Cycling in South Holland
Deciding on a destination for our first family cycling holiday was easy. My wife and 12-year-old son aren’t experienced cyclists, and they prefer to avoid busy roads and steep hills. The Netherlands, famous for cheese, tulips, being flat, and having one of the best cycle networks in the world, was an obvious choice. The plan was simple: leave the car at Harwich, take the overnight ferry to Hook of Holland, and then ride up the South Holland coast on the North Sea Cycle Route to The Hague (Den Haag), which would be our base for the next five days.
We stayed in the city’s northernmost district of Scheveningen. It’s part leafy suburb and part seaside resort, complete with golden sands and beach restaurants. The Hague, home of the Dutch parliament and the International Court of Justice, wears its responsibilities lightly. Acres of parkland and gardens, loosely connected by 60 kilometres of cycle path (the Parkenroute), create a sense of openness that helps to disguise the fact that there are a million people living there.
Mostly, it was easy. Dedicated cycle paths kept us separate from other road users, and at no time did we feel threatened by the traffic."
Nigel Bell, CTC Member
We cycled on four of the five days of our stay; heavy showers made the train a more desirable option for travelling to nearby Gouda. The day after, we went to Delft, famous for its blue-and-white pottery. It was only 20 kilometres from our accommodation, but the route took us straight through the busy city centre. Mostly, it was easy. Dedicated cycle paths kept us separate from other road users, and at no time did we feel threatened by the traffic. We got lost once or twice, but not for long. The sight of a puzzled tourist with a map is like a magnet to the friendly Hagenaars.
We spent a relaxing afternoon in Delft. It’s a pretty place, with a photogenic mix of narrow streets, old houses and canals. We left our bikes in a secure parking area. The advertised daily tariff was only a couple of Euros, but the attendant told us that even that small charge had been waived to encourage visitors to use it. Bicycle theft isn’t uncommon in Holland (is it anywhere?), so we were happy to give him our business.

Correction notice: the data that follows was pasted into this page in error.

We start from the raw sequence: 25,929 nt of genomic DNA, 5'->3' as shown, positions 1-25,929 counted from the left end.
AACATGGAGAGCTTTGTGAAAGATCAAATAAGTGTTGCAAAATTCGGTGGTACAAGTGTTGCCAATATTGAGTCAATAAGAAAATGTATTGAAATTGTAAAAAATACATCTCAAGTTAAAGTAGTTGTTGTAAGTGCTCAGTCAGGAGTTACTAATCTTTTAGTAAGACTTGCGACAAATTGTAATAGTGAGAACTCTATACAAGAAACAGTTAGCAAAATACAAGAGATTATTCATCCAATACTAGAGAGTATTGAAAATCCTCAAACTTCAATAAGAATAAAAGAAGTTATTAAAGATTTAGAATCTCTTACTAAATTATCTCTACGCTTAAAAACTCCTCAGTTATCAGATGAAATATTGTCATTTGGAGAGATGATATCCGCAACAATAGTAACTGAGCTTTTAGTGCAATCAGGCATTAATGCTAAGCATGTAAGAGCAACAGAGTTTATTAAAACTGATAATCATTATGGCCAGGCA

On the return journey, we got caught in a downpour. It was the rush hour and there were bikes everywhere. Now I know why Dutch roadsters have back-pedal brakes: it leaves one hand free for carrying an umbrella! In the overcast conditions, we used our lights. They’re compulsory at night or in poor visibility. Unlike here, flashing lights are illegal. The law also stipulates that cycles must be fitted with reflective tyres, as well as a rear reflector and pedal reflectors. Failure to comply risks a fine.
The North Sea Cycle Route
The following day we avoided the traffic again and pedalled further up the coast on the North Sea Cycle Route, LF1. The path, a sort of paved cycling highway, cut through a nature reserve across gently undulating dunes, a terrain that would otherwise have been inaccessible on two wheels. We didn’t want to turn back, but after finding a café in the woods, we ended up too full of cake to carry on.
Had we been more determined and fitter, we could have followed LF1 all the way to Bergen in Norway. Not that there isn’t plenty to do in the Netherlands first. The Dutch cycling organisation, Nederland Fietsland, lists over 4,500 kilometres of long-distance cycle path. Some of these paths can be combined to form themed tours, such as the Dutch Coastal Route, which joins the North Sea and Wadden Sea routes to provide 570 kilometres of riding. The organisation’s website is a great resource that includes, among other things, details of cycling-friendly accommodation, maps and GPS data. With so much free information on offer, route planning is easy.